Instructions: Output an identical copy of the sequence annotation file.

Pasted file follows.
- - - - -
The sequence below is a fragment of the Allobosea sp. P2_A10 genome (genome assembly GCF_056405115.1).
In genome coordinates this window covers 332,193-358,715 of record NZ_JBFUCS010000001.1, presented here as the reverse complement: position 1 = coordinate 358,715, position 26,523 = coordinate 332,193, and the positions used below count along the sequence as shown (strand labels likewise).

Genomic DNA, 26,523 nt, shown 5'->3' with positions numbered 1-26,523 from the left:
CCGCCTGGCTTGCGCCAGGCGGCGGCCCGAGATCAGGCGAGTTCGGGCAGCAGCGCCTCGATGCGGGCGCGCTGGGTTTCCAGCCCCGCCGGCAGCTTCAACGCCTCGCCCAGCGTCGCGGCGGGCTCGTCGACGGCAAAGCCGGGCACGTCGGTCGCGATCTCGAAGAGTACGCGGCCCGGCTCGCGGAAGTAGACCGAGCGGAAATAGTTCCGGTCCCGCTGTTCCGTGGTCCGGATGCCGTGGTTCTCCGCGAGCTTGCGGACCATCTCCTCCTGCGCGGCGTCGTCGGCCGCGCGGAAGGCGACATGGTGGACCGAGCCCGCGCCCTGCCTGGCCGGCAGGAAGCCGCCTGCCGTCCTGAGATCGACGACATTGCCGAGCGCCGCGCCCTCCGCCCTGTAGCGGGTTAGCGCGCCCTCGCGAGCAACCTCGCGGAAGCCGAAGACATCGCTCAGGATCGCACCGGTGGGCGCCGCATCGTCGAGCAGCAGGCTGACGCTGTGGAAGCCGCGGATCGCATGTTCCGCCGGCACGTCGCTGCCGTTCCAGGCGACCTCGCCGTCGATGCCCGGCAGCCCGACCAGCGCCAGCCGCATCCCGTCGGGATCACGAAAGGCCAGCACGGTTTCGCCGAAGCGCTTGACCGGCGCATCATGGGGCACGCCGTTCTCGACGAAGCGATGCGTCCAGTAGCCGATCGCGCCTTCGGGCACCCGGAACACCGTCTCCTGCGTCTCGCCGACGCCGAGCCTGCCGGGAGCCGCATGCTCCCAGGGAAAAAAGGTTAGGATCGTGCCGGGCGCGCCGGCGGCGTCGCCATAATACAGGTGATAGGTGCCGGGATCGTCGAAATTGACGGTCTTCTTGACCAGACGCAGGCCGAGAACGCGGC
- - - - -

The sequence below is a fragment of the Allobosea sp. P2_A10 genome (genome assembly GCF_056405115.1).
In genome coordinates this window covers 332,193-358,715 of record NZ_JBFUCS010000001.1, presented here as the reverse complement: position 1 = coordinate 358,715, position 26,523 = coordinate 332,193, and the positions used below count along the sequence as shown (strand labels likewise).

Genomic DNA, 26,523 nt, shown 5'->3' with positions numbered 1-26,523 from the left:
CCGCCTGGCTTGCGCCAGGCGGCGGCCCGAGATCAGGCGAGTTCGGGCAGCAGCGCCTCGATGCGGGCGCGCTGGGTTTCCAGCCCCGCCGGCAGCTTCAACGCCTCGCCCAGCGTCGCGGCGGGCTCGTCGACGGCAAAGCCGGGCACGTCGGTCGCGATCTCGAAGAGTACGCGGCCCGGCTCGCGGAAGTAGACCGAGCGGAAATAGTTCCGGTCCCGCTGTTCCGTGGTCCGGATGCCGTGGTTCTCCGCGAGCTTGCGGACCATCTCCTCCTGCGCGGCGTCGTCGGCCGCGCGGAAGGCGACATGGTGGACCGAGCCCGCGCCCTGCCTGGCCGGCAGGAAGCCGCCTGCCGTCCTGAGATCGACGACATTGCCGAGCGCCGCGCCCTCCGCCCTGTAGCGGGTTAGCGCGCCCTCGCGAGCAACCTCGCGGAAGCCGAAGACATCGCTCAGGATCGCACCGGTGGGCGCCGCATCGTCGAGCAGCAGGCTGACGCTGTGGAAGCCGCGGATCGCATGTTCCGCCGGCACGTCGCTGCCGTTCCAGGCGACCTCGCCGTCGATGCCCGGCAGCCCGACCAGCGCCAGCCGCATCCCGTCGGGATCACGAAAGGCCAGCACGGTTTCGCCGAAGCGCTTGACCGGCGCATCATGGGGCACGCCGTTCTCGACGAAGCGATGCGTCCAGTAGCCGATCGCGCCTTCGGGCACCCGGAACACCGTCTCCTGCGTCTCGCCGACGCCGAGCCTGCCGGGAGCCGCATGCTCCCAGGGAAAAAAGGTTAGGATCGTGCCGGGCGCGCCGGCGGCGTCGCCATAATACAGGTGATAGGTGCCGGGATCGTCGAAATTGACGGTCTTCTTGACCAGACGCAGGCCGAGAACGCGGC